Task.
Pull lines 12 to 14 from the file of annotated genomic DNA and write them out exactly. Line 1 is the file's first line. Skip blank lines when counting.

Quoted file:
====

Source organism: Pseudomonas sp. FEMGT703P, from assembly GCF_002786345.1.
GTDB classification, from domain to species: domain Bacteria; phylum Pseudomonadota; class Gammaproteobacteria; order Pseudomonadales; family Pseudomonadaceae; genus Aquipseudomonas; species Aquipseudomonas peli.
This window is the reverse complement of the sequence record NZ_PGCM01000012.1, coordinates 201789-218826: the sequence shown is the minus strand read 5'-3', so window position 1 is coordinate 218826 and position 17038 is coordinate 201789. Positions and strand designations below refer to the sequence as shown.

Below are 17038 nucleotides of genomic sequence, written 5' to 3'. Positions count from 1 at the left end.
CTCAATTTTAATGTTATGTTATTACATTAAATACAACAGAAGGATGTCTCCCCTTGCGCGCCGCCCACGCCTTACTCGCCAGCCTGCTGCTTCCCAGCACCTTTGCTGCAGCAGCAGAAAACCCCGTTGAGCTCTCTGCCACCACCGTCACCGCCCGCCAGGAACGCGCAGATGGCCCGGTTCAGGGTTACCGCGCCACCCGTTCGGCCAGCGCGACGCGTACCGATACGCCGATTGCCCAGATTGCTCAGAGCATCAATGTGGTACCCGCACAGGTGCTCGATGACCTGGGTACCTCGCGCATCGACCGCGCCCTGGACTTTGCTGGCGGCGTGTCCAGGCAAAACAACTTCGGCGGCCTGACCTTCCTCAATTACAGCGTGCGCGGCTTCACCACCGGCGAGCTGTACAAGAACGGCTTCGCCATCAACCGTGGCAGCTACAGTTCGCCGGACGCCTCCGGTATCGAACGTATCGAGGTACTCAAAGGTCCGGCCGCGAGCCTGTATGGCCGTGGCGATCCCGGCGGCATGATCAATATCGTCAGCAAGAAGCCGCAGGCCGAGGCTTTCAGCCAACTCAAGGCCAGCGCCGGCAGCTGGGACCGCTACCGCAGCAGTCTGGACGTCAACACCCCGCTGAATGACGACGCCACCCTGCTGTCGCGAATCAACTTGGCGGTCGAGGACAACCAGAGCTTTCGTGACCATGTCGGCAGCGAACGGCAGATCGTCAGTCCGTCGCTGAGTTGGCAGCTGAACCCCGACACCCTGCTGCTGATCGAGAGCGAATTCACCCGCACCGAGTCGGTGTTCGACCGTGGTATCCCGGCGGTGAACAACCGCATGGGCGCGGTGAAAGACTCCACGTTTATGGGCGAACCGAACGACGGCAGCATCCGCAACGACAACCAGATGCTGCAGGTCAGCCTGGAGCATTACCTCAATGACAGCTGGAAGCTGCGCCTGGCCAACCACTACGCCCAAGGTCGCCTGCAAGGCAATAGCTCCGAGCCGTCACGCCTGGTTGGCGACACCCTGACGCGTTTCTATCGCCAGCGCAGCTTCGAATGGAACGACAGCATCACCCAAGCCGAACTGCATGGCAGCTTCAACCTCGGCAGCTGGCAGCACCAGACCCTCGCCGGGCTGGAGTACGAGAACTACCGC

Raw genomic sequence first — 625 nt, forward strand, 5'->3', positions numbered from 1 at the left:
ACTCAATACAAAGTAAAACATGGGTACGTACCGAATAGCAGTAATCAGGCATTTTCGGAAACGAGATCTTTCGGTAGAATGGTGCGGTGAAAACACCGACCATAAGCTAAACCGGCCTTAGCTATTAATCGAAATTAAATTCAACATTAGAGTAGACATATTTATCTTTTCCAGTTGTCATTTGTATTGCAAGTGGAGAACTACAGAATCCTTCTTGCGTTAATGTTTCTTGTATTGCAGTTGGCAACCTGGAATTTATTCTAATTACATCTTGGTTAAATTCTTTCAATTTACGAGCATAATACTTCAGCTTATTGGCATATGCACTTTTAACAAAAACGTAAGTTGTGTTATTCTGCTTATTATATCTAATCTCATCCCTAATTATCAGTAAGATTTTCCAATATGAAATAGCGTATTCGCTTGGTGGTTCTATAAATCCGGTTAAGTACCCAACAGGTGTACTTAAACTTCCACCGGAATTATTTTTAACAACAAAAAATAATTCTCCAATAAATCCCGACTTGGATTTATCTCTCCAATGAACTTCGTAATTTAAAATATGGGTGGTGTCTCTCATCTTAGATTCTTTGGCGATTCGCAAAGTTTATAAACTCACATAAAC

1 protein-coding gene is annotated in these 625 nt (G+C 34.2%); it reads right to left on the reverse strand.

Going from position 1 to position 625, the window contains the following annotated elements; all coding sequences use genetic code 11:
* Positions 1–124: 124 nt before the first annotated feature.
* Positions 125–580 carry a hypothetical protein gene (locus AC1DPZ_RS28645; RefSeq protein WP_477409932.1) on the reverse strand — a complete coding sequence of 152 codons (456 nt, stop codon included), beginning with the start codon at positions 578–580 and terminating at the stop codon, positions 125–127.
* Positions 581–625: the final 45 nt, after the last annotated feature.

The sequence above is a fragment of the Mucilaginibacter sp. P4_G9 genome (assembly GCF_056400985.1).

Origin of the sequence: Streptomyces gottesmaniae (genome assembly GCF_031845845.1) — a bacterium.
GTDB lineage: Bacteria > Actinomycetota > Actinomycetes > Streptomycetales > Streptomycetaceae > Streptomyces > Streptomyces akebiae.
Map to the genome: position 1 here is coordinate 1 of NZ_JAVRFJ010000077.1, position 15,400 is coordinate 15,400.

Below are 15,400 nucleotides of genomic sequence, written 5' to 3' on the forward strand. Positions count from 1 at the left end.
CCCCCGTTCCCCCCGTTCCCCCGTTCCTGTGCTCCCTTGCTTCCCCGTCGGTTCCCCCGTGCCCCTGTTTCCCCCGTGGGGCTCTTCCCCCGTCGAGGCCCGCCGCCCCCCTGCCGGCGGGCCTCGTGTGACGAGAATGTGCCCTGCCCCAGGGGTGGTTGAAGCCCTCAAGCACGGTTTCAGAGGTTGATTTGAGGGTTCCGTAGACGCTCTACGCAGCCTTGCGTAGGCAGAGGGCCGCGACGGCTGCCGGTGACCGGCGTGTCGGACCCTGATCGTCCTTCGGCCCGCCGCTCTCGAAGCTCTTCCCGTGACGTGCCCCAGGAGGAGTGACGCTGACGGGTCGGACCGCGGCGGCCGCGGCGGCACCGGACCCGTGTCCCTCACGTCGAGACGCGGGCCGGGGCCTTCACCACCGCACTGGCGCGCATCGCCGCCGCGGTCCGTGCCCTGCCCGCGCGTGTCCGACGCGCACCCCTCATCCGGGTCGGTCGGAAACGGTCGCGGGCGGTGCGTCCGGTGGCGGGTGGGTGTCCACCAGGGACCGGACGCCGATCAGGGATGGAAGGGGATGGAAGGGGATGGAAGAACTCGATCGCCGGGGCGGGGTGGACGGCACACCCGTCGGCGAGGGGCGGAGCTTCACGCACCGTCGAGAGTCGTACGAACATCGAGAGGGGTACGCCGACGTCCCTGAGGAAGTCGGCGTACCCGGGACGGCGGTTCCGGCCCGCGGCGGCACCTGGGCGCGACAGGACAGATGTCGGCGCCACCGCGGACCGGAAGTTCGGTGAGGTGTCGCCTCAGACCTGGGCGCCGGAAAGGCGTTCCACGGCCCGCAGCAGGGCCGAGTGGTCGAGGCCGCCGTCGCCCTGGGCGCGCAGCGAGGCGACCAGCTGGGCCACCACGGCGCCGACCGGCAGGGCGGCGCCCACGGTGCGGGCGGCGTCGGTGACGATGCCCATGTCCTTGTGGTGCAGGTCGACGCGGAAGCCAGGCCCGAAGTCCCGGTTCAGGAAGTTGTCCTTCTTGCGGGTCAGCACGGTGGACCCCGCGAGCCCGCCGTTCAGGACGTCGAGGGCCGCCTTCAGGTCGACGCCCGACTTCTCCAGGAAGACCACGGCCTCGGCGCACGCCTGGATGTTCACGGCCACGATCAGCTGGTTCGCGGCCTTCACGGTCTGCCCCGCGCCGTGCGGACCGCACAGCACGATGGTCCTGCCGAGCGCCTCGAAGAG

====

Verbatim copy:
* Positions 581–625: the final 45 nt, after the last annotated feature.

The sequence above is a fragment of the Mucilaginibacter sp. P4_G9 genome (assembly GCF_056400985.1).

Origin of the sequence: Streptomyces gottesmaniae (genome assembly GCF_031845845.1) — a bacterium.